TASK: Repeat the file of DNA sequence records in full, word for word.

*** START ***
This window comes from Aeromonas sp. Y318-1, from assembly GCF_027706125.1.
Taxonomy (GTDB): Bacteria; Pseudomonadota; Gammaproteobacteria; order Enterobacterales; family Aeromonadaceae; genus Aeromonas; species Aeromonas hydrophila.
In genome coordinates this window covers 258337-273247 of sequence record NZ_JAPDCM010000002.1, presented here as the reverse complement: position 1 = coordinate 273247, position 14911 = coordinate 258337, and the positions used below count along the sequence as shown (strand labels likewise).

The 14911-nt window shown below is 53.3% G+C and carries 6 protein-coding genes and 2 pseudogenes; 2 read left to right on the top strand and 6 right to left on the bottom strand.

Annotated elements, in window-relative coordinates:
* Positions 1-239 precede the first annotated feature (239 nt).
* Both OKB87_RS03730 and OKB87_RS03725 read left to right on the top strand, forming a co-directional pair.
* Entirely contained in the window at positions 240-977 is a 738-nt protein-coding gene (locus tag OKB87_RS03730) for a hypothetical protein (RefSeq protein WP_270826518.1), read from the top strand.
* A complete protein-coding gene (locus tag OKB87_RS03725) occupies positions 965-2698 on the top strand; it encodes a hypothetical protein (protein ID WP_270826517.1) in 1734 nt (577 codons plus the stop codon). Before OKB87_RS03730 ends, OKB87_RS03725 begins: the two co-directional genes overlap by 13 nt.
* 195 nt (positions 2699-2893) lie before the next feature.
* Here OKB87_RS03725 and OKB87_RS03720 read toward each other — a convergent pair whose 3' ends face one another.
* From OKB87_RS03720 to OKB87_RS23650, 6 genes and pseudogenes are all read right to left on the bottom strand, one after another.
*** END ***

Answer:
This window comes from Aeromonas sp. Y318-1, from assembly GCF_027706125.1.
Taxonomy (GTDB): Bacteria; Pseudomonadota; Gammaproteobacteria; order Enterobacterales; family Aeromonadaceae; genus Aeromonas; species Aeromonas hydrophila.
In genome coordinates this window covers 258337-273247 of sequence record NZ_JAPDCM010000002.1, presented here as the reverse complement: position 1 = coordinate 273247, position 14911 = coordinate 258337, and the positions used below count along the sequence as shown (strand labels likewise).

The 14911-nt window shown below is 53.3% G+C and carries 6 protein-coding genes and 2 pseudogenes; 2 read left to right on the top strand and 6 right to left on the bottom strand.

Annotated elements, in window-relative coordinates:
* Positions 1-239 precede the first annotated feature (239 nt).
* Both OKB87_RS03730 and OKB87_RS03725 read left to right on the top strand, forming a co-directional pair.
* Entirely contained in the window at positions 240-977 is a 738-nt protein-coding gene (locus tag OKB87_RS03730) for a hypothetical protein (RefSeq protein WP_270826518.1), read from the top strand.
* A complete protein-coding gene (locus tag OKB87_RS03725) occupies positions 965-2698 on the top strand; it encodes a hypothetical protein (protein ID WP_270826517.1) in 1734 nt (577 codons plus the stop codon). Before OKB87_RS03730 ends, OKB87_RS03725 begins: the two co-directional genes overlap by 13 nt.
* 195 nt (positions 2699-2893) lie before the next feature.
* Here OKB87_RS03725 and OKB87_RS03720 read toward each other — a convergent pair whose 3' ends face one another.
* From OKB87_RS03720 to OKB87_RS23650, 6 genes and pseudogenes are all read right to left on the bottom strand, one after another.